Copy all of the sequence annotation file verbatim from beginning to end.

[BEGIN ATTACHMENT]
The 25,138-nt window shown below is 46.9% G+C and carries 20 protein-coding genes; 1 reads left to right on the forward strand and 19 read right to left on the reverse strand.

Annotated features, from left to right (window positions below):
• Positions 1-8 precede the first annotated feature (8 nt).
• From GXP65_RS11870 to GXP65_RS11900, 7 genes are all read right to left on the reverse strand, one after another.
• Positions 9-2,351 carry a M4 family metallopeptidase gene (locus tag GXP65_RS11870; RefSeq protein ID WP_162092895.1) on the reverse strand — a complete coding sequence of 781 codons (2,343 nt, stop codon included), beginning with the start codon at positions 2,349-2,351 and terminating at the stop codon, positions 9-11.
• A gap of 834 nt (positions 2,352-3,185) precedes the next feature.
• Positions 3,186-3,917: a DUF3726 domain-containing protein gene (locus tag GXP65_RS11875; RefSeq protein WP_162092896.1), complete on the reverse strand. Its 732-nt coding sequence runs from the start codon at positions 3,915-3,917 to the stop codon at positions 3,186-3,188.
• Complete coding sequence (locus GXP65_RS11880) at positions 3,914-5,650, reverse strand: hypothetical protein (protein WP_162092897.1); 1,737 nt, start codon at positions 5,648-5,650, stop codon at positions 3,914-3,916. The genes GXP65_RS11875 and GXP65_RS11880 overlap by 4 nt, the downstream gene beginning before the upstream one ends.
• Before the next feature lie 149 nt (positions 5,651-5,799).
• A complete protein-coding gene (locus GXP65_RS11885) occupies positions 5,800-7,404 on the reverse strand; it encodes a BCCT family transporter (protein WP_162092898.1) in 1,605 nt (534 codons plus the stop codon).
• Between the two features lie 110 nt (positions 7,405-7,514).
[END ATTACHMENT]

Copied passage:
The 25,138-nt window shown below is 46.9% G+C and carries 20 protein-coding genes; 1 reads left to right on the forward strand and 19 read right to left on the reverse strand.

Annotated features, from left to right (window positions below):
• Positions 1-8 precede the first annotated feature (8 nt).
• From GXP65_RS11870 to GXP65_RS11900, 7 genes are all read right to left on the reverse strand, one after another.
• Positions 9-2,351 carry a M4 family metallopeptidase gene (locus tag GXP65_RS11870; RefSeq protein ID WP_162092895.1) on the reverse strand — a complete coding sequence of 781 codons (2,343 nt, stop codon included), beginning with the start codon at positions 2,349-2,351 and terminating at the stop codon, positions 9-11.
• A gap of 834 nt (positions 2,352-3,185) precedes the next feature.
• Positions 3,186-3,917: a DUF3726 domain-containing protein gene (locus tag GXP65_RS11875; RefSeq protein WP_162092896.1), complete on the reverse strand. Its 732-nt coding sequence runs from the start codon at positions 3,915-3,917 to the stop codon at positions 3,186-3,188.
• Complete coding sequence (locus GXP65_RS11880) at positions 3,914-5,650, reverse strand: hypothetical protein (protein WP_162092897.1); 1,737 nt, start codon at positions 5,648-5,650, stop codon at positions 3,914-3,916. The genes GXP65_RS11875 and GXP65_RS11880 overlap by 4 nt, the downstream gene beginning before the upstream one ends.
• Before the next feature lie 149 nt (positions 5,651-5,799).
• A complete protein-coding gene (locus GXP65_RS11885) occupies positions 5,800-7,404 on the reverse strand; it encodes a BCCT family transporter (protein WP_162092898.1) in 1,605 nt (534 codons plus the stop codon).
• Between the two features lie 110 nt (positions 7,405-7,514).